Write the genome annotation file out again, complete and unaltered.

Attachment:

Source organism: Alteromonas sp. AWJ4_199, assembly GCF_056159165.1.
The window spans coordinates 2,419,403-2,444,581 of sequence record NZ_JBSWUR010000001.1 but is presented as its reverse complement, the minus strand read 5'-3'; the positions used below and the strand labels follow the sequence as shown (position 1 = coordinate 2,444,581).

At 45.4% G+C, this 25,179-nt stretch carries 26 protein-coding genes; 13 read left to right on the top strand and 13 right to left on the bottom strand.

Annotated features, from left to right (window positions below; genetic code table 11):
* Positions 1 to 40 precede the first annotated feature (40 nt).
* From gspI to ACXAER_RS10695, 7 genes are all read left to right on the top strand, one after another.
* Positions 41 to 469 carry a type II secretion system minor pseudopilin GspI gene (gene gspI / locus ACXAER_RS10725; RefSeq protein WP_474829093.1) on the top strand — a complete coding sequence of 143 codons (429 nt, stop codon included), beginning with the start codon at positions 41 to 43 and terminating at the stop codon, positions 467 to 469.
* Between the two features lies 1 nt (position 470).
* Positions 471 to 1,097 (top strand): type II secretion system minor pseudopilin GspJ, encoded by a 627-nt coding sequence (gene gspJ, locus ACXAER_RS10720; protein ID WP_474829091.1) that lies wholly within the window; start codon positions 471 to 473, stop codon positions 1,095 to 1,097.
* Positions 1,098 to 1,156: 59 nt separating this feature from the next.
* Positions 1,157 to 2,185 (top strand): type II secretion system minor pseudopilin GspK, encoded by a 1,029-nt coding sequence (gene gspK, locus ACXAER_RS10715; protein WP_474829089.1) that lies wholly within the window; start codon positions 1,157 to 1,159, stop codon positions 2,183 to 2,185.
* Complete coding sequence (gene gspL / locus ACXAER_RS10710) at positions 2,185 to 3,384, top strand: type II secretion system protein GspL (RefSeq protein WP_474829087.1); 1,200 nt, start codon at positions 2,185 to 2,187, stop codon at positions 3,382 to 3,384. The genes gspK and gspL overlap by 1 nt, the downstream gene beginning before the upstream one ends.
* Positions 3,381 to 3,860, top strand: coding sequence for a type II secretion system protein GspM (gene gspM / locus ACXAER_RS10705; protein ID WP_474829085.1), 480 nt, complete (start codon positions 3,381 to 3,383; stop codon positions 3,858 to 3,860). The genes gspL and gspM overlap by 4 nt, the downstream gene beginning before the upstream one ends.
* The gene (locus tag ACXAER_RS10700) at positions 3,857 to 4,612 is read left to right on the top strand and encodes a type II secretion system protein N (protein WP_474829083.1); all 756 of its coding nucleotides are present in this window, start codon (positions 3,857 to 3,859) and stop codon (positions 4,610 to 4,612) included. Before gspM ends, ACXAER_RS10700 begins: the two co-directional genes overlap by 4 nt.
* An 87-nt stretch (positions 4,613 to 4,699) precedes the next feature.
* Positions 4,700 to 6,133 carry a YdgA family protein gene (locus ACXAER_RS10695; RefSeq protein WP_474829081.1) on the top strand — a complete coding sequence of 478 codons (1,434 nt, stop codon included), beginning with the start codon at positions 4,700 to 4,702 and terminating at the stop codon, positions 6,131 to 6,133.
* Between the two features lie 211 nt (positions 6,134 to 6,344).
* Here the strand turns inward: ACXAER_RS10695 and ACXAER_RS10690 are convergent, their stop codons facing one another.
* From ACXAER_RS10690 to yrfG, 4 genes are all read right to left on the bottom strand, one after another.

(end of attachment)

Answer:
Source organism: Alteromonas sp. AWJ4_199, assembly GCF_056159165.1.
The window spans coordinates 2,419,403-2,444,581 of sequence record NZ_JBSWUR010000001.1 but is presented as its reverse complement, the minus strand read 5'-3'; the positions used below and the strand labels follow the sequence as shown (position 1 = coordinate 2,444,581).

At 45.4% G+C, this 25,179-nt stretch carries 26 protein-coding genes; 13 read left to right on the top strand and 13 right to left on the bottom strand.

Annotated features, from left to right (window positions below; genetic code table 11):
* Positions 1 to 40 precede the first annotated feature (40 nt).
* From gspI to ACXAER_RS10695, 7 genes are all read left to right on the top strand, one after another.
* Positions 41 to 469 carry a type II secretion system minor pseudopilin GspI gene (gene gspI / locus ACXAER_RS10725; RefSeq protein WP_474829093.1) on the top strand — a complete coding sequence of 143 codons (429 nt, stop codon included), beginning with the start codon at positions 41 to 43 and terminating at the stop codon, positions 467 to 469.
* Between the two features lies 1 nt (position 470).
* Positions 471 to 1,097 (top strand): type II secretion system minor pseudopilin GspJ, encoded by a 627-nt coding sequence (gene gspJ, locus ACXAER_RS10720; protein ID WP_474829091.1) that lies wholly within the window; start codon positions 471 to 473, stop codon positions 1,095 to 1,097.
* Positions 1,098 to 1,156: 59 nt separating this feature from the next.
* Positions 1,157 to 2,185 (top strand): type II secretion system minor pseudopilin GspK, encoded by a 1,029-nt coding sequence (gene gspK, locus ACXAER_RS10715; protein WP_474829089.1) that lies wholly within the window; start codon positions 1,157 to 1,159, stop codon positions 2,183 to 2,185.
* Complete coding sequence (gene gspL / locus ACXAER_RS10710) at positions 2,185 to 3,384, top strand: type II secretion system protein GspL (RefSeq protein WP_474829087.1); 1,200 nt, start codon at positions 2,185 to 2,187, stop codon at positions 3,382 to 3,384. The genes gspK and gspL overlap by 1 nt, the downstream gene beginning before the upstream one ends.
* Positions 3,381 to 3,860, top strand: coding sequence for a type II secretion system protein GspM (gene gspM / locus ACXAER_RS10705; protein ID WP_474829085.1), 480 nt, complete (start codon positions 3,381 to 3,383; stop codon positions 3,858 to 3,860). The genes gspL and gspM overlap by 4 nt, the downstream gene beginning before the upstream one ends.
* The gene (locus tag ACXAER_RS10700) at positions 3,857 to 4,612 is read left to right on the top strand and encodes a type II secretion system protein N (protein WP_474829083.1); all 756 of its coding nucleotides are present in this window, start codon (positions 3,857 to 3,859) and stop codon (positions 4,610 to 4,612) included. Before gspM ends, ACXAER_RS10700 begins: the two co-directional genes overlap by 4 nt.
* An 87-nt stretch (positions 4,613 to 4,699) precedes the next feature.
* Positions 4,700 to 6,133 carry a YdgA family protein gene (locus ACXAER_RS10695; RefSeq protein WP_474829081.1) on the top strand — a complete coding sequence of 478 codons (1,434 nt, stop codon included), beginning with the start codon at positions 4,700 to 4,702 and terminating at the stop codon, positions 6,131 to 6,133.
* Between the two features lie 211 nt (positions 6,134 to 6,344).
* Here the strand turns inward: ACXAER_RS10695 and ACXAER_RS10690 are convergent, their stop codons facing one another.
* From ACXAER_RS10690 to yrfG, 4 genes are all read right to left on the bottom strand, one after another.